We often get asked why we chose to base ourselves in Morecambe to pursue a career in contemporary art. For some reason, all you hear is that London and Manchester are the places to be if you want to become an artist. At the GAP studio, we want to challenge this trend because we believe the future of contemporary art is local. After this year's transformation of the art world into online formats, it seems more evident than ever that contemporary art is not attached to a specific location. It can bring value to the public and creative networks of local places like Morecambe and Lancaster.


On top of that, Morecambe is full of reasons that make it the perfect platform to start our careers as recent Fine Art grads. An important one is that it's affordable! Being able to rent a studio space is a big luxury as an artist, and with the support of Venus and Cupid Arts Trust, this is something we get to have in Morecambe. Another big reason is our support from the local network of creatives like Venus and Cupid, Deco Publique, Good Things Collective, White Elephant Gallery, Morecambe Artist Colony, More Music… They have warmly welcomed us into the community offering their help and mentoring. We are also here because Morecambe Bay is a beautiful place to make art! With projects like Eden on the horizon, there is this feeling that Morecambe has unexplored potential; artists and creatives are being attracted to tap into that. We're excited about the future of where we work and want to be a part of its growth!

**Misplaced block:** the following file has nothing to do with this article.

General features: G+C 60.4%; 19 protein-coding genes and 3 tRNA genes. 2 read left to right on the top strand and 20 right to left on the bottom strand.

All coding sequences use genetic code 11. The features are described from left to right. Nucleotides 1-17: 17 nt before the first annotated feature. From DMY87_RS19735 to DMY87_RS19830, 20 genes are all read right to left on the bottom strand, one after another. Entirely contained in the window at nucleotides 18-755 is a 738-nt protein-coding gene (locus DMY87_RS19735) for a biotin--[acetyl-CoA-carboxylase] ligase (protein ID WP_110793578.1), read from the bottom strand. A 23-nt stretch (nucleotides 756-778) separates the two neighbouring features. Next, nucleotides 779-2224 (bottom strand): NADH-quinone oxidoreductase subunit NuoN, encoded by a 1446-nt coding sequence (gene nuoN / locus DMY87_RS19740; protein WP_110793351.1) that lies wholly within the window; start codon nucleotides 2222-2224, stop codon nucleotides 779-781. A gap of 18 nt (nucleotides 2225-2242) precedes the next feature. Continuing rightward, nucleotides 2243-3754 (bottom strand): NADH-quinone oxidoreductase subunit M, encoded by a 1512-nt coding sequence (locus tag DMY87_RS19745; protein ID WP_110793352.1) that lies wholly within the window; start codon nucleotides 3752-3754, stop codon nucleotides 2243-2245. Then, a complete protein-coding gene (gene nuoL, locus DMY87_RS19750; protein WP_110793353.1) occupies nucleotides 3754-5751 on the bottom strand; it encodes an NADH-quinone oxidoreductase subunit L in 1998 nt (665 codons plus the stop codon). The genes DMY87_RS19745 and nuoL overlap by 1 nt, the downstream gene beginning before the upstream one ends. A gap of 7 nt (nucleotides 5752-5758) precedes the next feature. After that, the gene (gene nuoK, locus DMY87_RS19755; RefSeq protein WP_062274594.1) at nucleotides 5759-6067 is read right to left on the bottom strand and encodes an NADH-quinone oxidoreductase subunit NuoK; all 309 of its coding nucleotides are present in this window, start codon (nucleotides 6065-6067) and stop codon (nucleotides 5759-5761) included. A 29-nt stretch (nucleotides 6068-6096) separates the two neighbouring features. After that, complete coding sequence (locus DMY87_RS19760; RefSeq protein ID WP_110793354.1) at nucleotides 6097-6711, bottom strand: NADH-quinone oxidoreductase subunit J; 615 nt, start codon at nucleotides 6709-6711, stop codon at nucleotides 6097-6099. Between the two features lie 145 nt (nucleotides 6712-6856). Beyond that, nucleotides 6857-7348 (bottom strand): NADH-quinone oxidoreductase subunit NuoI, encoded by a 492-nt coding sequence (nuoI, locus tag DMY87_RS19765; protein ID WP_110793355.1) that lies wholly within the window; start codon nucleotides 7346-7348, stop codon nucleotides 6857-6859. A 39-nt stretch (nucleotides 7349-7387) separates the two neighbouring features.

We started GAP because we believe artists collectives are the future of the art world. There is a lack of support systems for artists, especially for young emerging creatives. After graduation, it is easy to feel disconnected and disoriented about what path to take due to the lack of opportunities and support. An artist collective can be a point to anchor yourself. It can provide a sense of community, collaboration opportunities and experience of curation and programming.

For me, having a studio routine with GAP has been essential to continue developing my art practice after graduation. I work in Bio Art and Site-specific research that I display in multimedia installations. What I mean by Bio Art is that I directly study biological organisms in my artwork through an interdisciplinary combination of artistic and scientific practices, which I have developed thanks to the support of experts from scientific fields. My studio space is a strange combination of objects like Petri dishes, microscopes, sculptural materials and projectors. I use this studio-lab combination to grow and research living organisms like slime mould (2019), silk moths (2020) and the non-humans of Morecambe Bay's mudflats (2021). I think about it as a "collaboration" between myself and the organisms. This collaborative approach makes me relinquish control from the project to allow for the fragility and unpredictability of working with living media.